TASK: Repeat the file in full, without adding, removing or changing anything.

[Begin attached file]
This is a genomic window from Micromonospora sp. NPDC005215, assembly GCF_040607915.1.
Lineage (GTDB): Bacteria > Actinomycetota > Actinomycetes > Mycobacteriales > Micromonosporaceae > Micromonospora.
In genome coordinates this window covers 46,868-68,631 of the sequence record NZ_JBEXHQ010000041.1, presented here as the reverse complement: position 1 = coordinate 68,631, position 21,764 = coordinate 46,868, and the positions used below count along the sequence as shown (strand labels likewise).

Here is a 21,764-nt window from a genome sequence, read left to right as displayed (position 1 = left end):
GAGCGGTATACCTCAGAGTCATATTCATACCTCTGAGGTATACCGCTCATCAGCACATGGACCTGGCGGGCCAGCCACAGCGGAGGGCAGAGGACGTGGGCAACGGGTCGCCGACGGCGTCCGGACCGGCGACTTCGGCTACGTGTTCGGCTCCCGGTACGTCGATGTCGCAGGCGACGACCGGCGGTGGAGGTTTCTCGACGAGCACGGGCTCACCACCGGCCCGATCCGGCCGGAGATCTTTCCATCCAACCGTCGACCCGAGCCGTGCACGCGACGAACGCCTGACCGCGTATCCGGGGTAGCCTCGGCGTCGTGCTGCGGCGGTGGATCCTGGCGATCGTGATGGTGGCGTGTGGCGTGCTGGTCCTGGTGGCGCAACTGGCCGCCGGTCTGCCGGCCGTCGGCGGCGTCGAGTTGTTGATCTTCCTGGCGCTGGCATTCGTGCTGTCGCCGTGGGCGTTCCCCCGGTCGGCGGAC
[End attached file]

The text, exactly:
This is a genomic window from Micromonospora sp. NPDC005215, assembly GCF_040607915.1.
Lineage (GTDB): Bacteria > Actinomycetota > Actinomycetes > Mycobacteriales > Micromonosporaceae > Micromonospora.
In genome coordinates this window covers 46,868-68,631 of the sequence record NZ_JBEXHQ010000041.1, presented here as the reverse complement: position 1 = coordinate 68,631, position 21,764 = coordinate 46,868, and the positions used below count along the sequence as shown (strand labels likewise).

Here is a 21,764-nt window from a genome sequence, read left to right as displayed (position 1 = left end):
GAGCGGTATACCTCAGAGTCATATTCATACCTCTGAGGTATACCGCTCATCAGCACATGGACCTGGCGGGCCAGCCACAGCGGAGGGCAGAGGACGTGGGCAACGGGTCGCCGACGGCGTCCGGACCGGCGACTTCGGCTACGTGTTCGGCTCCCGGTACGTCGATGTCGCAGGCGACGACCGGCGGTGGAGGTTTCTCGACGAGCACGGGCTCACCACCGGCCCGATCCGGCCGGAGATCTTTCCATCCAACCGTCGACCCGAGCCGTGCACGCGACGAACGCCTGACCGCGTATCCGGGGTAGCCTCGGCGTCGTGCTGCGGCGGTGGATCCTGGCGATCGTGATGGTGGCGTGTGGCGTGCTGGTCCTGGTGGCGCAACTGGCCGCCGGTCTGCCGGCCGTCGGCGGCGTCGAGTTGTTGATCTTCCTGGCGCTGGCATTCGTGCTGTCGCCGTGGGCGTTCCCCCGGTCGGCGGAC